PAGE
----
The projects also examined challenges associated with obtaining data, such as privacy and confidentiality laws, regulations and policies, as well as the limitations of administrative databases and medical records, which in addition to potentially including incorrect diagnoses also include administrative errors in the coding of ALS cases.   Results from the projects guided creation and implementation of the Registry.


How to Identify ALS Cases:  National Databases (Medicare, Medicaid, VA, National Death Index)

Using data learned from the projects, the CDC has created an algorithm that will enable the Agency to accurately identify approximately 80-85% of ALS cases in the United States by examining large national administrative databases, such as those maintained by Medicare, Medicaid, the Veterans Administration (VA) and the CDC’s National Death Index.  

The effectiveness of these databases in identifying cases is relatively unique to ALS and is made possible because of changes The Association has championed at Medicare, Social Security and the VA.  For example, because the 24-month Medicare waiting period is waived for people with ALS, many more people with the disease are enrolled in the program and therefore can be identified through Medicare records.  Similarly, regulations implemented by the VA in 2008 to make ALS a service connected disease also will significantly help to identify an increasing number of cases through VA records.  

Once an ALS case is identified via this method, it will be included in the National ALS Registry. 


How to Identify ALS Cases:  Web Portal, Self-Registration

In order to identify the remaining 15-20% of cases, the CDC has launched an on-line web portal that allows people with ALS to self-enroll in the Registry via a secure website.  The first phase of the portal (www.cdc.gov/als) was unveiled in October 2009 and included general information about ALS and answers to frequently asked questions.   Self registration began on October 19, 2010.  

Prior to the implementation of the self enrollment portion of the web portal, the Agency obtained approval from the Office of Management and Budget (OMB), which is required to comply with privacy and data collection laws.  CDC submitted the Registry for OMB approval in January 2010.  A notice of the submission is available here:  http://edocket.access.gpo.gov/2010/pdf/2010-1718.pdf.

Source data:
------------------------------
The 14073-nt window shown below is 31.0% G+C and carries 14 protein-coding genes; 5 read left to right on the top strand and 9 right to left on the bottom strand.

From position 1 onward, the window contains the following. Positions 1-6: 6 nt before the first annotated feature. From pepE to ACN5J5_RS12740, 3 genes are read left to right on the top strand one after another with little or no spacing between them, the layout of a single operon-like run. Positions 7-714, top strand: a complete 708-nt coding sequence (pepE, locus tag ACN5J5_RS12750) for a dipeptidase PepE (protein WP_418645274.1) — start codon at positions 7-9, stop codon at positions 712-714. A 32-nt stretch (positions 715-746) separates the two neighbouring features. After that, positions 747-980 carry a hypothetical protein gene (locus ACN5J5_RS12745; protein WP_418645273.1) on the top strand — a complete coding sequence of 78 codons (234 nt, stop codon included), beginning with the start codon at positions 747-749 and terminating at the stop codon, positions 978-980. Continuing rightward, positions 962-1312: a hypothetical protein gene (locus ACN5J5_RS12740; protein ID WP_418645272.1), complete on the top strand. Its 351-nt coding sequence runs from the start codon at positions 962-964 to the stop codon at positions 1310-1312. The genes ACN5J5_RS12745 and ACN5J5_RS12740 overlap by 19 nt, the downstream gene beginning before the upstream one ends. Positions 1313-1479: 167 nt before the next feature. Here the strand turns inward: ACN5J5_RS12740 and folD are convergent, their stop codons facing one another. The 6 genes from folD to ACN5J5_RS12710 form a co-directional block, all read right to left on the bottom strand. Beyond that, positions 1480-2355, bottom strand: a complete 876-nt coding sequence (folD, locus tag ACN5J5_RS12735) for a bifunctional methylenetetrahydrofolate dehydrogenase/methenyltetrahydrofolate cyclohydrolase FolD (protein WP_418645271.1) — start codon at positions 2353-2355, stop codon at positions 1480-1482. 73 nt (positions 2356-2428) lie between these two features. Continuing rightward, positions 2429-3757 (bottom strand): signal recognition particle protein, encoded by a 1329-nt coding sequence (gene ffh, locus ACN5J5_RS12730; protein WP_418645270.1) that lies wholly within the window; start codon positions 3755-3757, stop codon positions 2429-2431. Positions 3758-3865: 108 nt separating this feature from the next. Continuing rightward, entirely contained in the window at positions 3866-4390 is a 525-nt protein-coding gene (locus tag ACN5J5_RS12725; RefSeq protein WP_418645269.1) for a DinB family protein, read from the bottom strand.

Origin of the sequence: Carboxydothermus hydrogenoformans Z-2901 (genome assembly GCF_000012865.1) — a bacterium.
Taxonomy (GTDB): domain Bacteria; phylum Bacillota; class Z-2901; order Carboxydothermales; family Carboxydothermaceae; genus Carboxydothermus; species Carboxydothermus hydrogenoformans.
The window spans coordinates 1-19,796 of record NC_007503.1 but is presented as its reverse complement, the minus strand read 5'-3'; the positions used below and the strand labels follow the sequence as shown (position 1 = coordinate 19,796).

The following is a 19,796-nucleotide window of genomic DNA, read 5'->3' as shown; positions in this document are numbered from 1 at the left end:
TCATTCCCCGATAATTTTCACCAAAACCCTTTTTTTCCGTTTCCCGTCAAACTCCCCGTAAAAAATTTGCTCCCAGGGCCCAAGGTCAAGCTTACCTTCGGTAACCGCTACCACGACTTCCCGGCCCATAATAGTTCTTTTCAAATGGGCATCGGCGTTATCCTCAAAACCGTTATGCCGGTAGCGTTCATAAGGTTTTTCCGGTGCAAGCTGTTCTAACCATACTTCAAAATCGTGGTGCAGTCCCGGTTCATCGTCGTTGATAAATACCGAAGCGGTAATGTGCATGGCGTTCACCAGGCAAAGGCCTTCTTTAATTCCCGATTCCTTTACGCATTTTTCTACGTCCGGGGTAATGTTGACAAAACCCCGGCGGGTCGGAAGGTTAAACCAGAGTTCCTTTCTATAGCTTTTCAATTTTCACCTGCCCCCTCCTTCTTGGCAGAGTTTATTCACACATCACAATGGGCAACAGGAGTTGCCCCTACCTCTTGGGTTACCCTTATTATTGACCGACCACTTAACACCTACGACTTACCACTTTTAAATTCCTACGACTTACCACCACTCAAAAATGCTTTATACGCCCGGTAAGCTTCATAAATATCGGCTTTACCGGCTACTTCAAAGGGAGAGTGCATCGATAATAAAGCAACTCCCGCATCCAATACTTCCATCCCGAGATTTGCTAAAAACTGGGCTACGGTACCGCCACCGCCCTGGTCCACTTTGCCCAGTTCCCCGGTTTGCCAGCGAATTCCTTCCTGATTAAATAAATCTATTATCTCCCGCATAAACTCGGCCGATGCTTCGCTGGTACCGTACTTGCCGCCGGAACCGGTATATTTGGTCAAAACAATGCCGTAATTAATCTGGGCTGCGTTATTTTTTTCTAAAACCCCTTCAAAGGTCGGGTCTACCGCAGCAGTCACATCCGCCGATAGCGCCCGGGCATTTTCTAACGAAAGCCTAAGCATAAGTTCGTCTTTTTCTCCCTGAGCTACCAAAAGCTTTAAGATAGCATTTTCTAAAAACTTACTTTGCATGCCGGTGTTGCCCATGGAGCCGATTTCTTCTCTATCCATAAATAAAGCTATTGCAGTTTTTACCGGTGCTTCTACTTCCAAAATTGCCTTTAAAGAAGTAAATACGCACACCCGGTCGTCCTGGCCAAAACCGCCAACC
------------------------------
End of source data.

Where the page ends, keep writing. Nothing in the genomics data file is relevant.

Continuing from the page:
The web portal utilizes a combination of strategies, including those learned from the pilot projects, to verify true cases of ALS and to avoid duplication of individuals already enrolled in the Registry.  The web portal allows any person with ALS to access the site to enroll in the Registry. 

The web portal also includes “modules” or questionnaires that collect additional detailed information about ALS cases, including information about:

  • Demographic information
  • Family history
  • Occupational history
  • Military service
  • Smoking and alcohol use
  • Physical activity
  • Symptom ratings

As with other elements of the Registry, The ALS Association partnered with the CDC in the design of the web portal.  In fact, people with ALS tested the web portal prior to its implementation, including during The ALS Association’s 2010 National ALS Advocacy Day and Public Policy Conference.

The ALS Association submitted formal comments to the Agency in 2009, which are available here: https://ssl.capwiz.com/alsa/attachments/07_27_09_ALS_Assoc_Comments.pdf.   The comments also include recommendations on how the web portal and the Registry can provide people with ALS with additional information about ALS research, including clinical trials, as well as how they may obtain needed care, services and information.